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close this bookMeeting the Humanitarian Challenge - UNV's Work Between Conflict and Development (United Nations Volunteers, 44 p.)
close this folderIntroduction
View the documentGlobal context and role of the United Nations system
View the documentBackground to UNV involvement in humanitarian assistance
View the documentBasic objective of UNVs humanitarian relief
View the documentProgress in implementation of the approach
View the documentFeatures of UNV humanitarian assistance
View the documentRange of services - ways in which UNV specialists make a difference

Global context and role of the United Nations system

As the post-Cold War world stumbles forward, the human and political costs of realignment of resurgent forces has wrought an increasingly heavy toll on weaker societies. Whole communities, if not countries, often striving for self-determination, are undergoing devastating turbulence and conflict, resulting in great human suffering, and often placing them beyond the margins of the increasingly integrated global economy.

Whilst the industrial nations may become increasingly inter-dependent, atrophy is growing alarmingly at the margins. The last two years have seen a discomforting net trend to societal collapse in a growing number of regions - as always the poorer ones - as communities' traditional coping mechanisms for economic and political stress have been overwhelmed. Mass displacement, or worse, the genocide of "ethnic cleansing", are not the cause of this, but the symptoms of a more profound malaise, reflecting the inability of national and international communities together adequately to manage and direct the accelerating pace of global political, social, and economic transformation. Consequently, the humanitarian workload is exploding: and looks unfortunately like getting worse.

The euphoria that followed the end of the Cold War has been quick to disappear. In its place has come increasingly evident fragmentation, The costs of violence as a political option have spiralled: Dushanbe, Kabul, Kinshasa, Mogadishu, Monrovia, Yerevan, Sarajevo, Sukhoumi, have become not the exceptions, but the pattern for a whole variety of thoroughly destructive new conflicts. Without forgetting the smouldering legacies of Beirut, Nicosia, or Jerusalem.

Are whole regions, and not just countries, falling outside the Pale of emerging global integration? Marginalisation understates the drama of what is in effect the annihilation of local cultures, whole societies, on a growing scale - frightening enough to warrant its consideration as a fundamental threat to global peace.

The United Nations is the one encompassing global institution which can and must be expected to address these issues. Within the UN System, the United Nations Volunteers programme has developed new capacity and resources, and new relationships with partners in the humanitarian field. This has been facilitated by inter-agency cooperation as a result of General Assembly resolution 46/182, as well as by the global presence of UNDP, which administers UNV.

In UNV the world has an organisation where women and men from every country serve to promote human rights, to advance women's and children's rights and well-being, to protect the environment, to build inter-communal trust and cooperation, to assist in resettlement and voluntary repatriation of refugees, to promote civic education and to administer or monitor democratisation, including elections, to provide emergency relief to victims of natural and human-made disasters, to investigate and report on local situations, to train local partners for self-reliance, And to do all of this on an unsalaried basis, in a spirit of dedicated service.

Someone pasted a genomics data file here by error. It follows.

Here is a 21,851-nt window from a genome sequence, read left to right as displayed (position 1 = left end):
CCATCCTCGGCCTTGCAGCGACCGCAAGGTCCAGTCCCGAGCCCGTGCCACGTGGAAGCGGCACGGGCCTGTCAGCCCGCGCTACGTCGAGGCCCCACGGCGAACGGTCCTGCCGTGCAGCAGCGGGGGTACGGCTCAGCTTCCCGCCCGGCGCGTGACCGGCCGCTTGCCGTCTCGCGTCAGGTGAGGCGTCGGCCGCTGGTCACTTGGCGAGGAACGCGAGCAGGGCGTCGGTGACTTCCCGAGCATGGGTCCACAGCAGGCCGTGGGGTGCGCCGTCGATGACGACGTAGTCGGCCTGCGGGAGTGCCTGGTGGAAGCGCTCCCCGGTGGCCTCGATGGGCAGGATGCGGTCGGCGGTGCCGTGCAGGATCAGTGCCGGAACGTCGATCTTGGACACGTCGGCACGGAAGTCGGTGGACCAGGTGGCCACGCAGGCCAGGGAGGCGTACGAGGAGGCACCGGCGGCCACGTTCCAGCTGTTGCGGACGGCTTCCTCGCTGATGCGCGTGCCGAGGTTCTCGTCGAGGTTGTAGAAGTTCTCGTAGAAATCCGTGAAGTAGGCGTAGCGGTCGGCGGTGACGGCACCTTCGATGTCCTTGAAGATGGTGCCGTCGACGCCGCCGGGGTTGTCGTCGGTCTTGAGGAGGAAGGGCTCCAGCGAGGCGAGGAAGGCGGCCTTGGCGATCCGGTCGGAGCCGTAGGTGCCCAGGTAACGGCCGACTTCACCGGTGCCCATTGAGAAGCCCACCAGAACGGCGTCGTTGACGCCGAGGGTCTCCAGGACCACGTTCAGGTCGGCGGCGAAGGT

This is the United Nations Volunteer!

Background to UNV involvement in humanitarian assistance

Set up by the UN General Assembly in 1970, UNV is administered by UN Development Programme (UNDP). It serves as an operational partner in developmental, humanitarian and peace operations at the request of any UN member state or UN system agency. UN Volunteer specialists comprise more than 100 nationalities. They have the relevant academic qualifications or a proven track record in community-based action. All have working experience - usually some ten years. Their average age is 39. They serve in 120 developing countries, three quarters of them in those designated as Least Developed.

In the last decade, UNV specialists have served extensively with UN agencies in the provision of humanitarian assistance. Since 1992 over 1,500 UNV specialists have worked in the areas of emergency relief, reconstruction and rehabilitation, and disaster preparedness.

In 1984, the UNDP Governing Council (84/19) approved the use of UNDP's Special Programme Resources for African regional drought relief assistance through the use of UNVs. Later, Governing Council decision 85/22 urged the greater use of UNVs for emergency relief, drawing attention to UNV's flexibility, speed, and cost-effectiveness. The Maseru Declaration of 1986 at UNV's Second Inter-Governmental Meeting, called for UNV's capability in assisting in emergency situations to be institutionalised, developing its roster with specially-suited candidates.

The Kathmandu Declaration of 1991 at UNV's Third Inter-Governmental Meeting noted the importance for UNV relief activities of working through the UN Agencies and other international organisations specialised in this field. It placed special emphasis on UNV's comparative advantage in rehabilitation and disaster preparedness, particularly at community level.